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EP/J012947/1 - Generation of Alkaloid Diversity Using Biocatalysts

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Professor SE O'Connor EP/J012947/1 - Generation of Alkaloid Diversity Using Biocatalysts

Principal Investigator - Chemistry, University of East Anglia

Scheme

Standard Research

Research Areas

Catalysis Catalysis

Chemical Biology and Biological Chemistry Chemical Biology and Biological Chemistry

Start Date

12/2012

End Date

12/2015

Value

£367,325

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Grant Description

Summary and Description of the grant

Organisms in the environment - plants, bacteria and fungi - make a wide variety of complex molecules known as natural products. These organisms use biocatalysts (enzymes) to construct complicated molecules from simple starting materials. Broadly speaking, by understanding how enzymes work, we can improve our ability to manipulate and "re-engineer" biocatalysts so that we can use them for our own purposes. Biocatalysts have proven to be an exceptionally environmentally friendly strategy to produce molecules on both laboratory and industrial scales, but have only been utilised for a very small group of enzymatic reactions. We envision that our proposed work will make biocatalytic approaches to synthesizing certain alkaloids, namely the indole containing tetrahdro-beta-carbolines, more accessible. Additionally, the successes and failures of our proposed experiments will inform our group and others about the principles behind successful enzyme engineering. Finally, from a fundamental perspective, the work described in this proposal will provide insight into the reaction mechanism of the enzymatic and corresponding chemical transformations.

In Objective 1 of this proposal we describe approaches to modify the substrate scope of certain enzymes to generate more broadly utilisable biocatalysts. We first focus on a plant enzyme called strictosidine synthase, which catalyzes the Pictet-Spengler condensation, a reaction that is widely used to generate both synthetic and natural products with a wide range of uses in medicine and industry. Ultimately we plan to generate several Pictet-Spengler catalyzing enzymes that have a range of substrate specificities and stereoselectivities. Moreover, we have preliminary data that suggest that these experiments will demonstrate how the Pictet-Spengler enzymatic reaction uses a unique resolution mechanism to achieve stereoselectivity. We next focus on halogenating enzymes that can derivatize the indole ring. While these enzymes normally halogenate tryptophan, we propose mutations that will expand the substrate scope of the catalysts so that they can be more broadly utilized, particularly in combination with the Pictet-Spengler catalysts described earlier in the proposal.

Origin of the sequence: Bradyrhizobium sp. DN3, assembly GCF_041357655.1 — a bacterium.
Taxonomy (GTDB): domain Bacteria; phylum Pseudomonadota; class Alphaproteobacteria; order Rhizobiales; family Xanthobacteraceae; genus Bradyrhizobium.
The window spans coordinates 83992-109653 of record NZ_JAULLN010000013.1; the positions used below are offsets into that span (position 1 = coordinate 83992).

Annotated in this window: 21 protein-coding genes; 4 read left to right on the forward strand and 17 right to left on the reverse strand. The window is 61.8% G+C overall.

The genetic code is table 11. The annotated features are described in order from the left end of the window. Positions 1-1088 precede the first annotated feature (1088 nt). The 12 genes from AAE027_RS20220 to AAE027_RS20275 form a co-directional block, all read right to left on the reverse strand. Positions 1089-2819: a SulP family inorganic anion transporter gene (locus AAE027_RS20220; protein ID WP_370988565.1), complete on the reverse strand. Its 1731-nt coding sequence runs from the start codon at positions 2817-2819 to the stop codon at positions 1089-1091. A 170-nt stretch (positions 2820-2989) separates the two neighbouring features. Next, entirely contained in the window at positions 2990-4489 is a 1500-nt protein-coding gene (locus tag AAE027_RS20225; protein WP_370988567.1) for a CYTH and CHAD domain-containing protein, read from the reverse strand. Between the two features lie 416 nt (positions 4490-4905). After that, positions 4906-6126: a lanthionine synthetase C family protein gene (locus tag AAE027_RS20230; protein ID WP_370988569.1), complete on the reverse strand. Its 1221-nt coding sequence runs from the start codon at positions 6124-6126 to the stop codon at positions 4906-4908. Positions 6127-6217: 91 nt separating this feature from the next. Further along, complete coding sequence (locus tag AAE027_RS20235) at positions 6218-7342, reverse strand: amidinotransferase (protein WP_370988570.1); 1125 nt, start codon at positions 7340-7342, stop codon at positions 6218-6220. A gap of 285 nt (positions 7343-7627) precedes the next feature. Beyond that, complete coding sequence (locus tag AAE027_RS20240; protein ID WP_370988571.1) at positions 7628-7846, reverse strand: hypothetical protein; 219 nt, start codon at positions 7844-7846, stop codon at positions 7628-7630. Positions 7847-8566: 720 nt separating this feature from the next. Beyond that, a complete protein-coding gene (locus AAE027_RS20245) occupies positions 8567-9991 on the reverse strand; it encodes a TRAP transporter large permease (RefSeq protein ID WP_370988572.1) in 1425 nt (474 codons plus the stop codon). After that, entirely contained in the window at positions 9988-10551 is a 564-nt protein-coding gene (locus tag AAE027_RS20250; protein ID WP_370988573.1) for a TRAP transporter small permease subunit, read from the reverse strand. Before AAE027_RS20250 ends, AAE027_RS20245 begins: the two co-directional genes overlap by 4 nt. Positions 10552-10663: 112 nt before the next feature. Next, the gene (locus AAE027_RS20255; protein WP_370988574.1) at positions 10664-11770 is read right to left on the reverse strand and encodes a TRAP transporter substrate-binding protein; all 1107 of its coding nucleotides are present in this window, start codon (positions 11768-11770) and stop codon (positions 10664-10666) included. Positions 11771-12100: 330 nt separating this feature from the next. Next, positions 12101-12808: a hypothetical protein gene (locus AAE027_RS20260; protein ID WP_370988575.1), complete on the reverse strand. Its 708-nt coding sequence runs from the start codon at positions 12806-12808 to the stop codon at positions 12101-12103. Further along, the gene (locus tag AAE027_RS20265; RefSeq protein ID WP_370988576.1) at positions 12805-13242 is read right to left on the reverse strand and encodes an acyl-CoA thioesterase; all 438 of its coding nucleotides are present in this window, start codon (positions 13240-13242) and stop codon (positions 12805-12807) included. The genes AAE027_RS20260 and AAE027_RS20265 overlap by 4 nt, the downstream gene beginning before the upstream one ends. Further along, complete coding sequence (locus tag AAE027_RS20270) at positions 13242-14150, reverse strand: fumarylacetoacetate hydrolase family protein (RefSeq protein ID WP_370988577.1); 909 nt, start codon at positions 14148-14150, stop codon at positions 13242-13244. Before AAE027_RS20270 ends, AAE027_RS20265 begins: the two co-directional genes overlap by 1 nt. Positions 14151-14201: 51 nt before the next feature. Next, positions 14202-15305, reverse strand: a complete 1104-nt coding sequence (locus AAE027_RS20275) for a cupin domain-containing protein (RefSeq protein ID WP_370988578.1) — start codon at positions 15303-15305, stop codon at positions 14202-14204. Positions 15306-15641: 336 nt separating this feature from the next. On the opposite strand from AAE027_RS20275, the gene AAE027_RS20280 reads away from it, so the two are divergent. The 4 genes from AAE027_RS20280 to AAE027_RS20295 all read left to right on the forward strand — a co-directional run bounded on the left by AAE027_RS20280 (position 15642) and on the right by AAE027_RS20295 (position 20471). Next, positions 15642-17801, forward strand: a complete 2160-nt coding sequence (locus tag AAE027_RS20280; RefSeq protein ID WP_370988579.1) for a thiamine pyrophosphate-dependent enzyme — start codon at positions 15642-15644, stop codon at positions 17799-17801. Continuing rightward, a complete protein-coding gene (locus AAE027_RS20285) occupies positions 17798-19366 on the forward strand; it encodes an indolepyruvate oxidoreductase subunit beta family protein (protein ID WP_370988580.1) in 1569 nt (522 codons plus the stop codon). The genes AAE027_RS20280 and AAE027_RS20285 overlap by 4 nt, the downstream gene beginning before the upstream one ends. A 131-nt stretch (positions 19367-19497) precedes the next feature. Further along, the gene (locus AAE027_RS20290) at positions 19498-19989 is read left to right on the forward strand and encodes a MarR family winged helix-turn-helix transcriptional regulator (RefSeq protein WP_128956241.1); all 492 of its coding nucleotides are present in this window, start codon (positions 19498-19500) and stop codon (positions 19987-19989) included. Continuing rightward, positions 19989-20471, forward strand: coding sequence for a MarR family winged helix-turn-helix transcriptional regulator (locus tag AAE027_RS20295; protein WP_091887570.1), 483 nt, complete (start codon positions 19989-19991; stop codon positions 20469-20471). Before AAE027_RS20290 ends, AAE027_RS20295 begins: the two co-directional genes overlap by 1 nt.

In Objective 2 of the proposal, we describe strategies to use these catalysts to generate novel alkaloids. We will transform these catalysts into plant tissue that normally produces monoterpene indole alkaloids, so that we can explore the prospects of generating complex "unnatural" indole alkaloids with altered stereochemistry and halogenation patterns. Secondly, we explore how effectively yeast strains expressing these enzymes can convert simple achiral starting materials into optically active chlorinated tetrahydro-beta-carboline alkaloids on a large scale.

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Grant Event Details:
Name: Generation of Alkaloid Diversity Using Biocatalysts - EP/J012947/1
Start Date: 2012-12-03T00:00:00+00:00
End Date: 2015-12-02T00:00:00+00:00

Organization: University of East Anglia

Description: Organisms in the environment - plants, bacteria and fungi - make a wide variety of complex molecules known as natural products. These organisms use biocatalysts (enzymes) to construct complicated molecules from simple starting materials. Broadly speaking, ...